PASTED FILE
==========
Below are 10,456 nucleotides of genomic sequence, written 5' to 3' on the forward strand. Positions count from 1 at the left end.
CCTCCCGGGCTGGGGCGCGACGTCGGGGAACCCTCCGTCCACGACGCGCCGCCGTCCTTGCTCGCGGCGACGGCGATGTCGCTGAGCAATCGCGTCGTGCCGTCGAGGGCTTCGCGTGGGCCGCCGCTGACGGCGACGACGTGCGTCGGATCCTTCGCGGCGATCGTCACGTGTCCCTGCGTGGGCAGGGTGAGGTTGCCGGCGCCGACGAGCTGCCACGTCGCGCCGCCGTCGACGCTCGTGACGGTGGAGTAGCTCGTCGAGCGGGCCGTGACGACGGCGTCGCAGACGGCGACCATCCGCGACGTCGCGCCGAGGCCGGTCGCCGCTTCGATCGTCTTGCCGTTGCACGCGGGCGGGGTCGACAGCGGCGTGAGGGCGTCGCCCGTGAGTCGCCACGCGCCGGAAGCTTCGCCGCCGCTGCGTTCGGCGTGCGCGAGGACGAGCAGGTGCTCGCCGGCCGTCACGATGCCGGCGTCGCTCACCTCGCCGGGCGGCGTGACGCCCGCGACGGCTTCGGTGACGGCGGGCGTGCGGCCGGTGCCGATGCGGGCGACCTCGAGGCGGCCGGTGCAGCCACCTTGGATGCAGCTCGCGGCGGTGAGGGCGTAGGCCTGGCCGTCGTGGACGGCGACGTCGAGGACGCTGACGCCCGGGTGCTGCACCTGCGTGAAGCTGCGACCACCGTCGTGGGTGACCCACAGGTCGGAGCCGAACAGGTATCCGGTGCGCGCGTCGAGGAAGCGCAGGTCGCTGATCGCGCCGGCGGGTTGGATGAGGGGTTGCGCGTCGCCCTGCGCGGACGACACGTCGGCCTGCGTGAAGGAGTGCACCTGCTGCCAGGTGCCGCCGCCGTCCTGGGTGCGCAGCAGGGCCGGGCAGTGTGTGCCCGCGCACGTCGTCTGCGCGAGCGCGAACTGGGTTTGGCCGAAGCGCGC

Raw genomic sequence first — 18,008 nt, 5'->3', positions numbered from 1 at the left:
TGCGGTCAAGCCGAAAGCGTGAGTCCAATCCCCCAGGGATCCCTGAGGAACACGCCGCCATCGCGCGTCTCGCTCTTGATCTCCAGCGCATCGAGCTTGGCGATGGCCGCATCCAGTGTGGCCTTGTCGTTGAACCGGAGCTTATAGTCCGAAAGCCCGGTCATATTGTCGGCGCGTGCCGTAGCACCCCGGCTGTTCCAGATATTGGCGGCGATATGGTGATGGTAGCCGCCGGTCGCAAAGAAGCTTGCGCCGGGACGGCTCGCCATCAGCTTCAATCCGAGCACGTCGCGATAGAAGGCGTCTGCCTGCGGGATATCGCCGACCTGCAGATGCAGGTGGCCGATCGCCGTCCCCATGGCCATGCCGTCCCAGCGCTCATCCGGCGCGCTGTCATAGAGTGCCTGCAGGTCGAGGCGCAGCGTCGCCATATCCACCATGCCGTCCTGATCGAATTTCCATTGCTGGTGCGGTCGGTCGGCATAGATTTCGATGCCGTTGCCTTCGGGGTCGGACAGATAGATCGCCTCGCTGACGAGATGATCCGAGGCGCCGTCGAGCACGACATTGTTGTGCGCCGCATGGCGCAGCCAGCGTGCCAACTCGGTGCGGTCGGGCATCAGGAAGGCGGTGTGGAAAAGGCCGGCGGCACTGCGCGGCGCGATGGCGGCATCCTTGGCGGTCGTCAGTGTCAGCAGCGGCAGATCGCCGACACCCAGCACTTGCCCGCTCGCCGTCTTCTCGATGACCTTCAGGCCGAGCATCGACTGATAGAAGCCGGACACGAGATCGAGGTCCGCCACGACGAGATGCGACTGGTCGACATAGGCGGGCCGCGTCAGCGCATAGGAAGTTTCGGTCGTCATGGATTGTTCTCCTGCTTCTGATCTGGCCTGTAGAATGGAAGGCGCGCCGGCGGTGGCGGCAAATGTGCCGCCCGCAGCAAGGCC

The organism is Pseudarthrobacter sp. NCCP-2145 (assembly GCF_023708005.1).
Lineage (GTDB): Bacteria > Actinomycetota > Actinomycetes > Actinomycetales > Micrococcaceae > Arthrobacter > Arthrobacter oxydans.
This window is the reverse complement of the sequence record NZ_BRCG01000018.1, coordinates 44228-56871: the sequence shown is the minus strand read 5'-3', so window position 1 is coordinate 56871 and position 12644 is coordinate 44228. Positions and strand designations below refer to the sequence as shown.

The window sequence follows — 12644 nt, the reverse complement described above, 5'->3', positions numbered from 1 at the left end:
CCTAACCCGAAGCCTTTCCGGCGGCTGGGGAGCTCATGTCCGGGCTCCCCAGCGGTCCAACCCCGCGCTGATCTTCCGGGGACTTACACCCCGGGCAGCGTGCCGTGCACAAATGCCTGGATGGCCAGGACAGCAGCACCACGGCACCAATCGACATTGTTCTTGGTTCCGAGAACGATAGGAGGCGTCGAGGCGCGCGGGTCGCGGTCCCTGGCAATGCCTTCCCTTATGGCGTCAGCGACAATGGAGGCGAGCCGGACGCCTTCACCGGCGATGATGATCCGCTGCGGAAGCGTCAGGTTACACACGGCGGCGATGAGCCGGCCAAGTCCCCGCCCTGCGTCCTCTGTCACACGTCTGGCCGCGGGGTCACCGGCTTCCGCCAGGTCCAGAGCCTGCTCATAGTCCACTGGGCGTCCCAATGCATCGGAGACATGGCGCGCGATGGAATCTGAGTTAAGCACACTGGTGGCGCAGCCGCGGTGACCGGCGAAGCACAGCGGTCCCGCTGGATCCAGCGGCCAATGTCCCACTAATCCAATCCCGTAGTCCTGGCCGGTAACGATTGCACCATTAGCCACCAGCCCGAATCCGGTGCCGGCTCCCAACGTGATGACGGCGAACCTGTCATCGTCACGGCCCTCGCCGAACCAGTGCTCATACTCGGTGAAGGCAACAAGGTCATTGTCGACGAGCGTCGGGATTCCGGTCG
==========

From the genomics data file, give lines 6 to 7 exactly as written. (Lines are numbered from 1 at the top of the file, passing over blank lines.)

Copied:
Lineage (GTDB): Bacteria > Actinomycetota > Actinomycetes > Actinomycetales > Micrococcaceae > Arthrobacter > Arthrobacter oxydans.
This window is the reverse complement of the sequence record NZ_BRCG01000018.1, coordinates 44228-56871: the sequence shown is the minus strand read 5'-3', so window position 1 is coordinate 56871 and position 12644 is coordinate 44228. Positions and strand designations below refer to the sequence as shown.